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Surviving with gmail

This post is not really meant to be entertaining, so much as a cry out into the darkness for comrades in similar condition.

I am, of course, referring to email.

Since starting my job 26 months ago, I have received email messages about 58,889 separate topics, which is an average of 113 per business day. I suspect this is a light load for a Google employee, because I do not subscribe to any of the high-traffic social lists or mail-bots. But that's still a crapload of mail.

At 113 topics per day, I was pretty much living in my inbox, and not getting anything done. I needed help, and I needed GMail to help me.

(I should explain that I probably only have this problem because I am a very slow reader; 250wpm typically. If you read quickly, you might not understand what it's like to feel crushed by just a few hundred messages.)

There's a ton of discussion about strategies for processing email by productivity gurus, such as Getting Things Done, Inbox Zero, etc. Unfortunately they're not very specific, so allow me to get specific:

Attempt to cope #1: Archive
The most basic thing I did to be successful with GMail is to archive stuff when I'm done with it. At first I was tempted to treat my inbox as a place where everything I needed to get done sat until I finished it. This was really unworkable though, because I'd look at the same emails again and again. "Nope, that's still not done, nope that's still not done." It was a hard lesson, but I realized that I'll never finish everything. Now if an email isn't something I can respond to immediately, I move it to a task list in a Google doc that I keep, and archive it anyway. This is recommended by most productivity gurus, and I suspect that most sane GMail users eventually adopt this basic strategy.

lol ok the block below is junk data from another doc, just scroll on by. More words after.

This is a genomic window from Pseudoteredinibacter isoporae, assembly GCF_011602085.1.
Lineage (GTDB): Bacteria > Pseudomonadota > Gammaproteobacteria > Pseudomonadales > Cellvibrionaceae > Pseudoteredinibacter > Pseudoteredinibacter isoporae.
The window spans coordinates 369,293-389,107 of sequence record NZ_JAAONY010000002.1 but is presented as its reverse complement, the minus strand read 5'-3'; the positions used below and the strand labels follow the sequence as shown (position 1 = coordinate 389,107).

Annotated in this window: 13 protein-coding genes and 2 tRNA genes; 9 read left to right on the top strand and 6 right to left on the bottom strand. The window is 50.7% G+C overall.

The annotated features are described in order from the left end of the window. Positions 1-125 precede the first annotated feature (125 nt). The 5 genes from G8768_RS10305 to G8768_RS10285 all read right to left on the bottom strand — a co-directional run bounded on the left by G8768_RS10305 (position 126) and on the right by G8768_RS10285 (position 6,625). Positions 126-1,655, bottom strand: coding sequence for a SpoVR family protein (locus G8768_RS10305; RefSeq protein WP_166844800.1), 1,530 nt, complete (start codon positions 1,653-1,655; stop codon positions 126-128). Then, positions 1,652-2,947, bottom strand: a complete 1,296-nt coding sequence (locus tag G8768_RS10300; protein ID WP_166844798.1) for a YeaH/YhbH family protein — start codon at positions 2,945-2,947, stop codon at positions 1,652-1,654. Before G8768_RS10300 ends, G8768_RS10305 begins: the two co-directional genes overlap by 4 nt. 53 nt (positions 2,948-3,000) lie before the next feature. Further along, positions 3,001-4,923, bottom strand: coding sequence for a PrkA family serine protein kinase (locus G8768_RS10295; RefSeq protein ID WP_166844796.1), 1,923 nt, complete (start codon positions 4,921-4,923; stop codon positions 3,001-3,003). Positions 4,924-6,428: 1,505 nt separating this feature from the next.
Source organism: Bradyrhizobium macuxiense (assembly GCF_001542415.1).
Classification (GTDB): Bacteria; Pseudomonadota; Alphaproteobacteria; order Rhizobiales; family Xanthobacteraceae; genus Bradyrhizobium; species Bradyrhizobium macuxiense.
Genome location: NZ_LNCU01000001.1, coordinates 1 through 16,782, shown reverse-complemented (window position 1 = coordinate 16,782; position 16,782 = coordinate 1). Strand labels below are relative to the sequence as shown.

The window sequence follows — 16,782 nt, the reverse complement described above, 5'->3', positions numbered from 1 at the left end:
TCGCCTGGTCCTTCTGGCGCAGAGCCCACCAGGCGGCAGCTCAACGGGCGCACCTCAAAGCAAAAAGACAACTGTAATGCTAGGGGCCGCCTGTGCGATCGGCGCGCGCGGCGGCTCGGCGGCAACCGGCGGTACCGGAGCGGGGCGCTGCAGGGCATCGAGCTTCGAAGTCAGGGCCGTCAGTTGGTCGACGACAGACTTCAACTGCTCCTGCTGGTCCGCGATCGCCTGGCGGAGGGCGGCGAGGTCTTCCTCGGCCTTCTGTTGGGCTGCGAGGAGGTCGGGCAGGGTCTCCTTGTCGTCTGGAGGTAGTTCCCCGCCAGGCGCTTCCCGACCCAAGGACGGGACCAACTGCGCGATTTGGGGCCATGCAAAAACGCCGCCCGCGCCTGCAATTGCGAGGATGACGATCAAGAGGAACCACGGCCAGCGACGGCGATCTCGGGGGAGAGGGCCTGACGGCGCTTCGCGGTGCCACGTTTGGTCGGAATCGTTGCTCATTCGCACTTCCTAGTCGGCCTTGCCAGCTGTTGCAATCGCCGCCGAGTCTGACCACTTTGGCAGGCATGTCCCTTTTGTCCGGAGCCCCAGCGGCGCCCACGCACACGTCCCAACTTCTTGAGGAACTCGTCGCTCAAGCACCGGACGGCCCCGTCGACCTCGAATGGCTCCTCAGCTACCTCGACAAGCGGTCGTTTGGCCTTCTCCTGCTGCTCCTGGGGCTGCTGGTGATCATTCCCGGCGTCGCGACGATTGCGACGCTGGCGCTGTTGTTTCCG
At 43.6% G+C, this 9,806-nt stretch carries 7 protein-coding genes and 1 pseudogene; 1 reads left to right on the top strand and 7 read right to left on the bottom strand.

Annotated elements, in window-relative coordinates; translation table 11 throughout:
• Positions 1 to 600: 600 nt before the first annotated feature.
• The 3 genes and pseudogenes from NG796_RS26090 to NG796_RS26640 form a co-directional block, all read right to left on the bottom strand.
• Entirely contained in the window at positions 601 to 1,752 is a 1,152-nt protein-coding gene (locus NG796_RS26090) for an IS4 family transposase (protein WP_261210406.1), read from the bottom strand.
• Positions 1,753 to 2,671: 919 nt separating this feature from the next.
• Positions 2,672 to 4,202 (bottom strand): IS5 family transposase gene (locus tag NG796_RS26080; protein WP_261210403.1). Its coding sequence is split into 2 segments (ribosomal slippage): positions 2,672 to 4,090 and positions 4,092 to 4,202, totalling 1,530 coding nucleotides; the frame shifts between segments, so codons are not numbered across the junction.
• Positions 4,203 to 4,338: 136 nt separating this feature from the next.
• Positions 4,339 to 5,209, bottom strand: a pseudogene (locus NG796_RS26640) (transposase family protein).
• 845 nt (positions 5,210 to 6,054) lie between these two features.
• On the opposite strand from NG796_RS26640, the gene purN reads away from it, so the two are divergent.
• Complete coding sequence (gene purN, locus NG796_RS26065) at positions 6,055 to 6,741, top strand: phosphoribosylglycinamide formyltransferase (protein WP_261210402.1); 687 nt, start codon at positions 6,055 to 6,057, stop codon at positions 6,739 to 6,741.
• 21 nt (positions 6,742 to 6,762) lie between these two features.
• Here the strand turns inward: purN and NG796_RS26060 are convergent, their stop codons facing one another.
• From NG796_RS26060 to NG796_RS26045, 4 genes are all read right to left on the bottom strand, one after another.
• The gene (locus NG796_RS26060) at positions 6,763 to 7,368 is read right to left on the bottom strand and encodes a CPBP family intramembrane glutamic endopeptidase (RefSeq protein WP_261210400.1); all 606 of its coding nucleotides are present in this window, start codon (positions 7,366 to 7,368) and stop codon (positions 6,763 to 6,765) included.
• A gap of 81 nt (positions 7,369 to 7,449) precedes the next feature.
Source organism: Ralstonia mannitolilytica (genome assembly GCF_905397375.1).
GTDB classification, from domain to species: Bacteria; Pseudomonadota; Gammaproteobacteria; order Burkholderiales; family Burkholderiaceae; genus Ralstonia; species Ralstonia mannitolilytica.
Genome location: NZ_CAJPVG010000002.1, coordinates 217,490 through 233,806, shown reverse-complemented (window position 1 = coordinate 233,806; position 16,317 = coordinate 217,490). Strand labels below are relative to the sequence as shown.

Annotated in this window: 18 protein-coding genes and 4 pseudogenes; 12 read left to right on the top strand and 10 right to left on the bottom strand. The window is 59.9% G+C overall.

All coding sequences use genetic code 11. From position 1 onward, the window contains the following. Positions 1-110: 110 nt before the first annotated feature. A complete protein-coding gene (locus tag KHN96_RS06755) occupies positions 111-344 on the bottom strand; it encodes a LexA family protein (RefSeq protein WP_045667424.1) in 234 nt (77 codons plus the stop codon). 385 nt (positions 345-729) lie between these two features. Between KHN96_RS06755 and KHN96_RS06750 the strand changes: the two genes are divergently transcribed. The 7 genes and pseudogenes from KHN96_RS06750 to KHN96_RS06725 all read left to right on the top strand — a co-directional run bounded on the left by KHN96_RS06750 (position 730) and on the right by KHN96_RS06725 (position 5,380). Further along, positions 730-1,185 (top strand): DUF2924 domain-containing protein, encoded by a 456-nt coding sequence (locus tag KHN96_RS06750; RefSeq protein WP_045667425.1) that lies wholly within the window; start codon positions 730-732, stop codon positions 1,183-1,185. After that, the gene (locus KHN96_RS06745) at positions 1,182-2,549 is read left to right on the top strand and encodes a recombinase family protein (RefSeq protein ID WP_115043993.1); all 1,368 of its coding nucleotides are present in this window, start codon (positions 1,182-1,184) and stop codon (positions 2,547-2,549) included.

Attempt to cope #2: Filters
The next most basic thing to do is to make filters. I made some. They trapped mail for all of the different lists I was on, with a label for each list. I would read whatever came to my inbox, and read the filtered messages days later. (Days eventually became weeks, if you must know.) The problem with this is that lists that my team and project use are really important, and I couldn't afford to be unresponsive and unaware of my team and its customers.

This strategy also filters broad announcements, 80% of which are useless but a few are important ("sign up by tomorrow for the company picnic!" "You are being reorg'd to a new VP!" "We are going to delete all your code unless you respond by friday!") I missed a couple of those and it was pretty embarrassing.

Attempt #3: Less filters
Next I weakened the filters with "unless contains" clauses so that my team lists and the big announce lists come to my inbox, so that I could be responsive. This had two problems. #1, some but not all of inbox was important, and #2, the volume was just way too high. I remember spending entire weeks solid just reading email.

Attempt #4: Label and archive separately
I needed a middle-ground between filtering aggressively and missing important stuff. So I split my filters in two--- one set of rules that aggressively tagged lots of stuff with a label called "lists". "Lists" means "this is not addressed to you, and is not about your team." Then I made a different set of filters that archived anything that did not contain certain keywords (my name, my team name, the word "announce", the words "read" and "important" in the subject line, etc.) Important things were still sometimes tagged as "list", but they still came to my inbox where I could see that they were marked as "probably unimportant" and review them more quickly.

Attempt #5: Search the inbox
The list label did not help reduce inbox volume, but it allowed me to run the GMail search "label:inbox label:lists", which would quickly turn up the list of crap in my inbox that was probably unimportant. I can run this search, select all, glance over the subject lines, read the ones that look important, and archive the rest in a few seconds, instead of reading them all. Cutting down a 60 message inbox suddenly became much faster.